Can anyone explain the logic behind the thinking to allow Batley College, previously a fee-paying independent school, to become a "free" school ("'Not good': Ofsted gives a mixed verdict on reforms", 17 March).
I am sure the parents are delighted, with no more fees to pay. The taxpayer now pays the teachers and picks up the tab for the maintenance of the school, which is wonderful for the managers of the school who don't have to worry about funding issues any longer.
I am at a loss, though, to see the benefit to the nation of this school becoming "free". Michael Gove's rush to promote his vanity project by encouraging independent schools to become free, purely to swell the numbers, seems a complete waste of taxpayers' money.
Simon G Gosden
Nick Clegg gives the game away ("If Iraq taught us anything, it's this...", 17 March) when he writes: "In Libya, we used air strikes and special forces on the ground to remove a brutal dictator ... At the UN Security Council we secured a strong mandate for military action ..." UN Security Council resolution 1973 authorised a no-fly zone over Libya and "all necessary measures" to protect civilians – not military action aimed at regime change.
When Eurostar was transferred to the revitalised St Pancras, a fully functioning high-speed train station was left at Waterloo, unconsidered for the basis of a rail route north out of London ("Revealed: HS2 budget already derailed", 10 March). The proposed HS2 route beyond the M25 is questionable as planners intend to make the trains dive through many tunnels to pass the Chiltern Hills. Latter-day Brunels might do well to learn from their Victorian and Edwardian forebears and follow the existing alignment of the (now) Chiltern Railway out to and beyond High Wycombe. The Government should consider the new Southern England international airport in conjunction with the railway: flight paths would be largely over less populated rural farmland.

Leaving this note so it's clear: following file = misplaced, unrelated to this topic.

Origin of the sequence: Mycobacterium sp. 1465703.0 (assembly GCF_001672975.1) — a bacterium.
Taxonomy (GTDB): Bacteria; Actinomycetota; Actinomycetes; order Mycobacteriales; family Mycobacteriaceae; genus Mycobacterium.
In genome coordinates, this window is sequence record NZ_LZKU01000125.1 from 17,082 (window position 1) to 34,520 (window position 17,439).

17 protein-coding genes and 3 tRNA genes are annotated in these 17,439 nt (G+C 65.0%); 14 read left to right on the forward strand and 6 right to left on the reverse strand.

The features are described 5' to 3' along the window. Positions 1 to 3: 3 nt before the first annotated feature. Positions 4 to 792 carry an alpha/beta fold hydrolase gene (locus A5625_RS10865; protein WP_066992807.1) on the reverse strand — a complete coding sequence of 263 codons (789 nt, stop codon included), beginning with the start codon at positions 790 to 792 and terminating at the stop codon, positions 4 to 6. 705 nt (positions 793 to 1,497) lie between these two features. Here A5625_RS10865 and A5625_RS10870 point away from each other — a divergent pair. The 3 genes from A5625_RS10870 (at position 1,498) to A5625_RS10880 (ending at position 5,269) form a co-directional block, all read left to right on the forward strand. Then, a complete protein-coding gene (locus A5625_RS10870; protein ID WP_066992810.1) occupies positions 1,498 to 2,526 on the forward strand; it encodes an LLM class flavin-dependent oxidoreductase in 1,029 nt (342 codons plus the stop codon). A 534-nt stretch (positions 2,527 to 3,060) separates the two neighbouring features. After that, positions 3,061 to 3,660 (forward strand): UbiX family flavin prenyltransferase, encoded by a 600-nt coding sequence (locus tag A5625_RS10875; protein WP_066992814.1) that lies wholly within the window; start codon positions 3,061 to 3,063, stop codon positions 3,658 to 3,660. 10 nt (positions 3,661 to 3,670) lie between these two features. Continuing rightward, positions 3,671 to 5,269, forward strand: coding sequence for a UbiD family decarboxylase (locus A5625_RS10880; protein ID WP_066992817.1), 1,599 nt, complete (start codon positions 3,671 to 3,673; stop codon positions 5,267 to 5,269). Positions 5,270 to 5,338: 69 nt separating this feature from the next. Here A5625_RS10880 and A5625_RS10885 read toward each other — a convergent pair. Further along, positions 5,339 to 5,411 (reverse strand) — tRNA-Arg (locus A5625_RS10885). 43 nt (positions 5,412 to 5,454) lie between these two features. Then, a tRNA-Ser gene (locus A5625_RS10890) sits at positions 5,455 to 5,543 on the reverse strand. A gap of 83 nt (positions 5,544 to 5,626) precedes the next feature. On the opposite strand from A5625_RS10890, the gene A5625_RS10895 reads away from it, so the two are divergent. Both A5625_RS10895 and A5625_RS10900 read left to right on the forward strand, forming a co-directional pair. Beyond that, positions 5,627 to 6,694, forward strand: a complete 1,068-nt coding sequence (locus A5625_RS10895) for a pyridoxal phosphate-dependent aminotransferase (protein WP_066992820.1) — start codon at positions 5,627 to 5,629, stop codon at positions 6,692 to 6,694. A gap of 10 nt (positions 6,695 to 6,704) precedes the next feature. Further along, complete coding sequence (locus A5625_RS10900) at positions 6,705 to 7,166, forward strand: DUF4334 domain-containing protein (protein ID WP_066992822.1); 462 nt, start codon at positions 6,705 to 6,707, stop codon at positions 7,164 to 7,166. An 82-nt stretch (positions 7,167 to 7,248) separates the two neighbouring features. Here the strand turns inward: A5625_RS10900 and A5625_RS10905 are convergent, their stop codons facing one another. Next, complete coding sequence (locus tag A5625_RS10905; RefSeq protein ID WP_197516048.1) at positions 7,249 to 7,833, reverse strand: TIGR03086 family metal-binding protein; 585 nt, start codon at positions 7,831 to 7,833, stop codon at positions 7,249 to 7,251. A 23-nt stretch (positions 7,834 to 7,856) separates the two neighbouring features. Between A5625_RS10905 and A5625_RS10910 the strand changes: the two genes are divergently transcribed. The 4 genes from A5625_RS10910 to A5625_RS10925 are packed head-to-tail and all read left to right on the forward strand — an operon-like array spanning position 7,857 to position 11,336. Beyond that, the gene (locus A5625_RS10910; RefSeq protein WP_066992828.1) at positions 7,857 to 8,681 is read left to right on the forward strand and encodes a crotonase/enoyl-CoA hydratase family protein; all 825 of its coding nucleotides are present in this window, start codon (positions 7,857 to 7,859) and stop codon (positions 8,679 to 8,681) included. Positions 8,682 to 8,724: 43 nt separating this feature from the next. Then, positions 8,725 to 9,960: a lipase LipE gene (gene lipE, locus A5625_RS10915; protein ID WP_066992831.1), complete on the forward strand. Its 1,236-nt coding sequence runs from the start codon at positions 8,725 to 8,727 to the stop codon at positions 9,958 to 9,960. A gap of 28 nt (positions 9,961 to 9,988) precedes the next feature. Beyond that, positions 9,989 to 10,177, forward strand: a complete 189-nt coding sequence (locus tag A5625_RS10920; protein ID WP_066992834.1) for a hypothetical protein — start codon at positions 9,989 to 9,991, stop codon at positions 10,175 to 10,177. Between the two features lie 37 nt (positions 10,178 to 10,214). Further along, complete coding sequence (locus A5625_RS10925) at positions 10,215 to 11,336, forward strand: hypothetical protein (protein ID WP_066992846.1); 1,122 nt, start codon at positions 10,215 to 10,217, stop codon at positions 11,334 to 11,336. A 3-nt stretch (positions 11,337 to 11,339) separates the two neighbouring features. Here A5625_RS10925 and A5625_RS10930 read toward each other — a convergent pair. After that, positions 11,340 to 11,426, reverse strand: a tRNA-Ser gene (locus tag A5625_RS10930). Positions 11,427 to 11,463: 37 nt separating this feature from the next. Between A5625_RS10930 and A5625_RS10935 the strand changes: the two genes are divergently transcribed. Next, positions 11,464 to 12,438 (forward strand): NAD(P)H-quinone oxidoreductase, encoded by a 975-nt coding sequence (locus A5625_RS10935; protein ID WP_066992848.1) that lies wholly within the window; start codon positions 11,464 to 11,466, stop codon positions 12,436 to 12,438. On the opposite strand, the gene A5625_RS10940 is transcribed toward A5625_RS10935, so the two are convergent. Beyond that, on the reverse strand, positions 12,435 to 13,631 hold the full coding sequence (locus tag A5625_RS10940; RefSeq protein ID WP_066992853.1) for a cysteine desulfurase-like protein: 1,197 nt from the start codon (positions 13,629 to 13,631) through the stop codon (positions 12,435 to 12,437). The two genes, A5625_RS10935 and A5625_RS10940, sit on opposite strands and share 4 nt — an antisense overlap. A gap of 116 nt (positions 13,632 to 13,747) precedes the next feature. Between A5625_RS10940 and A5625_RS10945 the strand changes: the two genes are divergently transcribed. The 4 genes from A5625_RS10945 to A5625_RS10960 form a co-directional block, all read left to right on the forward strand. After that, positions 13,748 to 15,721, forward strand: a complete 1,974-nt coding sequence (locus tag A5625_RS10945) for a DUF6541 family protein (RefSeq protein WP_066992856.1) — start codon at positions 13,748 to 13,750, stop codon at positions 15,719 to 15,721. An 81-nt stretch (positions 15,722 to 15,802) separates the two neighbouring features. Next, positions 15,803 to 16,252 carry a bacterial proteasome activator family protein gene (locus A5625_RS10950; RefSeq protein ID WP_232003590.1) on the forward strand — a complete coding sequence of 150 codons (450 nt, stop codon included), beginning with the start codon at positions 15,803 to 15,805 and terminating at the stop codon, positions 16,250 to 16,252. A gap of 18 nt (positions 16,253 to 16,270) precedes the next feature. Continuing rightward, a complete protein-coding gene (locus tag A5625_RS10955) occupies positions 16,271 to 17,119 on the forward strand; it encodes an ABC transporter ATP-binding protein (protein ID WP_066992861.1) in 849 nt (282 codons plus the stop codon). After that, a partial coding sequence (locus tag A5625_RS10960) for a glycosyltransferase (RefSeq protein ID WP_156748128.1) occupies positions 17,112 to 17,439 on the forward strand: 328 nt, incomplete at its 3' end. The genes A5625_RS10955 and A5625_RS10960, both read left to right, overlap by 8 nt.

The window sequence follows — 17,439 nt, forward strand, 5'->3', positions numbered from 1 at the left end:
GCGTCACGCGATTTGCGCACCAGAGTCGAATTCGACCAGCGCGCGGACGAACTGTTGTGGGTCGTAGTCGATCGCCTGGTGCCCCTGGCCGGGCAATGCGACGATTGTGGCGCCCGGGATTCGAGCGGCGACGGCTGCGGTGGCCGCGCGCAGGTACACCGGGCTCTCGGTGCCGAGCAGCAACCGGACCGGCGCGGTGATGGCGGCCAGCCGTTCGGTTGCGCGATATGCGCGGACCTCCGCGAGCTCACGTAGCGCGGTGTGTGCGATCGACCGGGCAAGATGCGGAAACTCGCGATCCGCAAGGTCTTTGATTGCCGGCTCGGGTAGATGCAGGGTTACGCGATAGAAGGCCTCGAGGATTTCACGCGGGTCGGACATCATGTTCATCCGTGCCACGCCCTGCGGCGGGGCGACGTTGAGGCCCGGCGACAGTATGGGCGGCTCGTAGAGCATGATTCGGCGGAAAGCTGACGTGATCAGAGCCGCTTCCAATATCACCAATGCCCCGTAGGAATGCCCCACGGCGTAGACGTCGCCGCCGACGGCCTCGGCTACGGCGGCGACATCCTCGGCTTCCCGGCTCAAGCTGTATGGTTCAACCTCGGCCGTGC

Raymond WL Powell
What Janet Street-Porter thinks is an increase in the cost of rail travel is, in fact, a figure published by the Office of Rail Regulation and refers to revenue, not fares (Editor at large, 17 March).
The railway is far from becoming a mode of transport only the "rich and the famous" can afford; more journeys were made by passengers last year than at any time since the 1920s. Booming demand and good-value fares are generating more revenue, helping to ensure that the railway continues to grow.
Chairman, Association of Train Operating Companies, London WC1
Tim Walker ("Mohamed gets the biopic treatment", 17 March) fails to mention that Moustapha Akkad, the Syrian-American director and producer of The Message, which looks at the life of Mohamed, was killed in November 2005 by an al-Qa'ida suicide bomber in Amman, Jordan. If directors, today, want to portray the life of Mohamed, then no matter how careful you are, as Moustapha Akkad was in ensuring Mohamed was not depicted, then it could mean you put your life at risk.
West Bromwich, West Midlands
As you note, Billy Bragg has both a new album and a new beard. The beard has already won the Beard Liberation Front's Beard of Winter Award and the added gravitas it gives Bragg's music will surely see Tooth & Nail entering the charts.
I like The IoS as a whole, but if my £2 a week got me only a single sheet with Patrick Cockburn's thoughts on the Middle East, I would still think I was getting amazing value.
Wyllie, Y Coed Duon, Caerphilly
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